Using a trick suggested by someone else yesterday, I opened a Wire example and then used the "show sketch folder" menu item to open the sketch folder. That led me to C:\Program Files (x86)\Arduino\hardware\arduino\avr\libraries\Wire\src\utility\twi.c which contains the register instructions you're looking for.


You’re the TEACHER in this class and you don’t know how to even find a file on your computer? I worry for these students.

Query-3 : Status Words Atmel data sheet says that a Slave is obliged to generate an acknowledge (ACK) bit which is reflected as an 8-bit status word in the TWSR Register of the TWI Interface. In Fig-2A, 2B, 2C, 2D, and 3 of OP, we observe that the BusEvents-(S), (V), (W), (X), and (Y) have generated five such Status Words (0x08, 0x18, 0x28, 0x28, 0x28). These five BusEvents together write a data byte (0x23) into an EEPROM location (0x1234). The Master reads these status words sequentially as they are generated, check their correctness, and then move to the next transmission task. This process is clearly seen in the register instructions of Fig-3 (OP).

The following Arduino Functions writes a data byte (0x23) into an EEPROM location (0x1234). Do these functions, in the background, read these status words (0x08, 0x18, 0x28, 0x28, 0x28) and check their validity before moving to the next step? How do these Arduino Functions raise error message when there is a mismatch in one or more of the status words? Or do these Arduino Functions just assume that these status information would be correctly generated; there is no need to read/check them; next task could be taken confidently?

  Wire.write(0x12);                            // MSByte of EEPROM location address (0x1234)
  Wire.write((0x34);                          // LSByte of EEPROM location address (0x1234)
  Wire.write(0x23);                           //data byte to be written into location 0x1234
  Wire.endTransmission();                 //

Look at the damn library. See how it works. Change it if you like.

Query-4 : Detecting 'Writing Ends into EEPROM Location' Event After presenting a data byte into a location of 24C512 EEPROM and then issuing the STOP command, the Processor needs to wait for a while (typical value is about 5 ms) to allow the data byte actually getting written into the specified location of the EEPROM. This time delay can be achieved in one of the following ways:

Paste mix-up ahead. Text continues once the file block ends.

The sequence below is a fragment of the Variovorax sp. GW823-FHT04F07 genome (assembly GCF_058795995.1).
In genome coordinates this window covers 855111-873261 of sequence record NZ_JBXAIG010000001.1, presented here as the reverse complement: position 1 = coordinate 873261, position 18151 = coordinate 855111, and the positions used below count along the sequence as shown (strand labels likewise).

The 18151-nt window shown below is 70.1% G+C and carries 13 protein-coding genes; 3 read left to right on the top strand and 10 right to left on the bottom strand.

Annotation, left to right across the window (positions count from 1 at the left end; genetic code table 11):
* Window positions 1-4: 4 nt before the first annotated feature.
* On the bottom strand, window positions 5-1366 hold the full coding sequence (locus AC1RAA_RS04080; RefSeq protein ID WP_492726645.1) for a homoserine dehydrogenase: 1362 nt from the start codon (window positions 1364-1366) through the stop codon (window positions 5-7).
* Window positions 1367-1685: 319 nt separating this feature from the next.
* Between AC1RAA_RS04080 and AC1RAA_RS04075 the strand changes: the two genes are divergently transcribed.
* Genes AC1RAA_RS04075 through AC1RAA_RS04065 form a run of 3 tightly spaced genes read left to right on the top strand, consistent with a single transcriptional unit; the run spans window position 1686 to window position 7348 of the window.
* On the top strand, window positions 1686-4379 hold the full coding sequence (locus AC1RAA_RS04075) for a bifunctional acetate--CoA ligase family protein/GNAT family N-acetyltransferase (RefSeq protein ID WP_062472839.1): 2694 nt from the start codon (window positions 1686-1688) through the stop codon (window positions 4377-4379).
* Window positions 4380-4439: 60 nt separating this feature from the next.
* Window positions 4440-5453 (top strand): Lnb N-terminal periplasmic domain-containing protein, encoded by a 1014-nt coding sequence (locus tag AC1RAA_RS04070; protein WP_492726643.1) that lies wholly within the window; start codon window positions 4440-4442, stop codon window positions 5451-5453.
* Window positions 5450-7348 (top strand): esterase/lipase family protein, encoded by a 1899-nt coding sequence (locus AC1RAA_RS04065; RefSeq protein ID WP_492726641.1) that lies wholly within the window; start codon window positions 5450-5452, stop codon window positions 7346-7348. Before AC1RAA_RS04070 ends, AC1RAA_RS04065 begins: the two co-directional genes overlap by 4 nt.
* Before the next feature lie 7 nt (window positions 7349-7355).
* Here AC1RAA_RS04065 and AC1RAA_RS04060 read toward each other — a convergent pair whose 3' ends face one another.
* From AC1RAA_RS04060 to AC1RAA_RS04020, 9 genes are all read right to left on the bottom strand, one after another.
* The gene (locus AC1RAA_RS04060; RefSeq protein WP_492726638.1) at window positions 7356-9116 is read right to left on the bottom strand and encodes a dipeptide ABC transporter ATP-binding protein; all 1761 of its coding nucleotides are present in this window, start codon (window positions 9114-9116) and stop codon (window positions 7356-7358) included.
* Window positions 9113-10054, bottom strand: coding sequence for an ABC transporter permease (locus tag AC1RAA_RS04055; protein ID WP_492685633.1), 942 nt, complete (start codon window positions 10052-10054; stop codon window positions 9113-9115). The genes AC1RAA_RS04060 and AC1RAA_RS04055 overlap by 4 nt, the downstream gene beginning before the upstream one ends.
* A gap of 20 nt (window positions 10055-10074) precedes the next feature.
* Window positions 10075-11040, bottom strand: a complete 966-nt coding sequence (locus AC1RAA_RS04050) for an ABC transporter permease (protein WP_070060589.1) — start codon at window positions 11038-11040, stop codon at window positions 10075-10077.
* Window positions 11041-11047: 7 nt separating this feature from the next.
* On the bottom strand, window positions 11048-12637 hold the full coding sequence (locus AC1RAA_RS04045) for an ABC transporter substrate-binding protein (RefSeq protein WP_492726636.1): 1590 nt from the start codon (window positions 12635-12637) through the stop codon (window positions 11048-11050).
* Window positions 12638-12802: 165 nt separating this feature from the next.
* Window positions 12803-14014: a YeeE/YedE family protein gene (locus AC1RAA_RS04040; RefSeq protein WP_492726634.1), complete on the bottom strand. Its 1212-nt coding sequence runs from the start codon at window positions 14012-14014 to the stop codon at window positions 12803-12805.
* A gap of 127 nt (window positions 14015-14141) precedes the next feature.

(1) Insert fixed time delay by executing the instruction:


(2) By executing the following algoritthm of Fig-1 (extracted from Microchip Data Sheet) |500x358 Figure-1: Algorithm describing the procedure of detecting 'Writing Ends into EEPROM Location' event

(3) By executing the following Register Instructions for Fig-1

   TWCR = 0b10100100;    //START command to seize Bus (TWINT TWEA TWSTA TWSTO TWCC TWEA X TWIE)
   while((bitRead(TWCR, 7) != HIGH)
        ;                                //wait until action is completed
   TWDR = 0b10100100;     //EEPROM (device) address in write mode (SLA + W)
   while((bitRead(TWCR, 7) != HIGH)
        ;                 //wait until action is completed and status triggered by ACK of Slave 

while((TWSR & 0b11111000) != 0x18);  // Status code triggered by ACK of TWDR = (SL+W)

(4) By executing the following Arduino Functions for Fig-1

   Wire.beginTransmission(deviceAddress);  //EEPROM (device) address
   Wire.write (0x00);                      //dummy; it is to insert W-bit after 7-bit device address

while (Wire.endTransmission() != 0x00); //returns 0x00 if transmission is successful

The Flow Chart of Fig-1 recommends to send 8-bit control byte as SLA + W (Slave Address + W-bit) where W stands for Write Mode and it has to be zero. In the codes of Step-4, the deviceAddress argument of the Wire.beginTransmission() function has the 7-bit value of 0b1010010. We have observed that the system still works even we don't include the Wire.write(0x00) function. If so, how does the W-bit (0) appears at the end of the 7-bit deviceAddress value? Is it taken as 0 by default?

Here's the actual I2C manual for how the protocol is supposed to operate.

Note that most devices don't support the full protocol - they don't need to. You may also find devices which claim to be I2C and which actually work with many other I2C devices but they have significant deviations from the standard.

First of all, thanks a lot for the User Manual on I2C Protocol. Sometimes, Application Manual is very helpful for people who are interested in making the system working first and then doing the Reverse Engineering to understand the Mechanics of Functional Behavior of the system. A Cookbook is even much better to some people who wish to learn things by playing with gadgets that can be made straightway following the steps of the Cookbook.

Yes! It is not needed that all the TWI devices have to comply with the specifications of Full Protocol. However, they must satisfy the minimum requirements. The codes of Step-3 of Post#11 are the minimum codes (START and DAI for device address inquiry) that must be executed before looking for a desired status word in an ATmega328 Platform. Therefore, the High Level Arduino Codes of Step-4 (after compilation under Arduino UNO Board) must produce codes that are functionally equivalent to the codes of Step-3. When we observed that the codes of Step-4 works without the Wire.write(0x00) function, we started looking for the source of W-bit from two view points: academic and system reliability. In many occasions, systems work with unseen internal faults; but, these systems are inherently weak and unreliable; periodic diagnostic checks, as a part of preventive program, are performed to catch these weaknesses. I claim that the function Wire.write(0x00) needs to be inserted in the codes of Step-4 of Post#11.